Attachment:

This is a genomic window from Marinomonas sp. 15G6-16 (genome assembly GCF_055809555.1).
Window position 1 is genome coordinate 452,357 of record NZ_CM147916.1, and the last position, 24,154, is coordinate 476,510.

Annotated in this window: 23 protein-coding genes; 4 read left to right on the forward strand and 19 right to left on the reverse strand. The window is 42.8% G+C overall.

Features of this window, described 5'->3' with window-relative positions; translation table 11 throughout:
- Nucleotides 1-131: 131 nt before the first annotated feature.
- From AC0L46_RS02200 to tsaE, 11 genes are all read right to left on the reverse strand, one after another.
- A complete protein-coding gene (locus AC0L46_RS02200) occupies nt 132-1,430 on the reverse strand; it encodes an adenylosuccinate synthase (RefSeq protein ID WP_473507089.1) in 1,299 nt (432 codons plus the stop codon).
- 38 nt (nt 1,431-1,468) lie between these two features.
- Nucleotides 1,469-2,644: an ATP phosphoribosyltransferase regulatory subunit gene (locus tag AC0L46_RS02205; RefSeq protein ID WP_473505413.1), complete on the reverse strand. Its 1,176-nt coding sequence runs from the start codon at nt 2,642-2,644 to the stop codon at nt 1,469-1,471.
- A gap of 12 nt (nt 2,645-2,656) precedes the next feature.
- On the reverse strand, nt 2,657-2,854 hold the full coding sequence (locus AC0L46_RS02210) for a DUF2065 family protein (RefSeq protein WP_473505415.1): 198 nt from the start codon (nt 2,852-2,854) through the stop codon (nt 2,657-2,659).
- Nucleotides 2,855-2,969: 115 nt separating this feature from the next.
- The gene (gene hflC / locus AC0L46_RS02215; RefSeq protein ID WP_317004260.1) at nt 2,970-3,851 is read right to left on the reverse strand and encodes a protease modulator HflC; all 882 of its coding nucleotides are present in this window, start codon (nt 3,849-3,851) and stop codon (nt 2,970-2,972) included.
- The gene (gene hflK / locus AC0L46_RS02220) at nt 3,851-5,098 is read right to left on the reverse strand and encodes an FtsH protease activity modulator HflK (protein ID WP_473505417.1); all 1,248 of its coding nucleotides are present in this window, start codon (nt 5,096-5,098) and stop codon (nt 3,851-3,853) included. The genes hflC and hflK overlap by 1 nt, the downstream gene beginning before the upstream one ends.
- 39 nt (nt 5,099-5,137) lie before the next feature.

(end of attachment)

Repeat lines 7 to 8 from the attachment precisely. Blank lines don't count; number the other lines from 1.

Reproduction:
- A complete protein-coding gene (locus AC0L46_RS02200) occupies nt 132-1,430 on the reverse strand; it encodes an adenylosuccinate synthase (RefSeq protein ID WP_473507089.1) in 1,299 nt (432 codons plus the stop codon).
- 38 nt (nt 1,431-1,468) lie between these two features.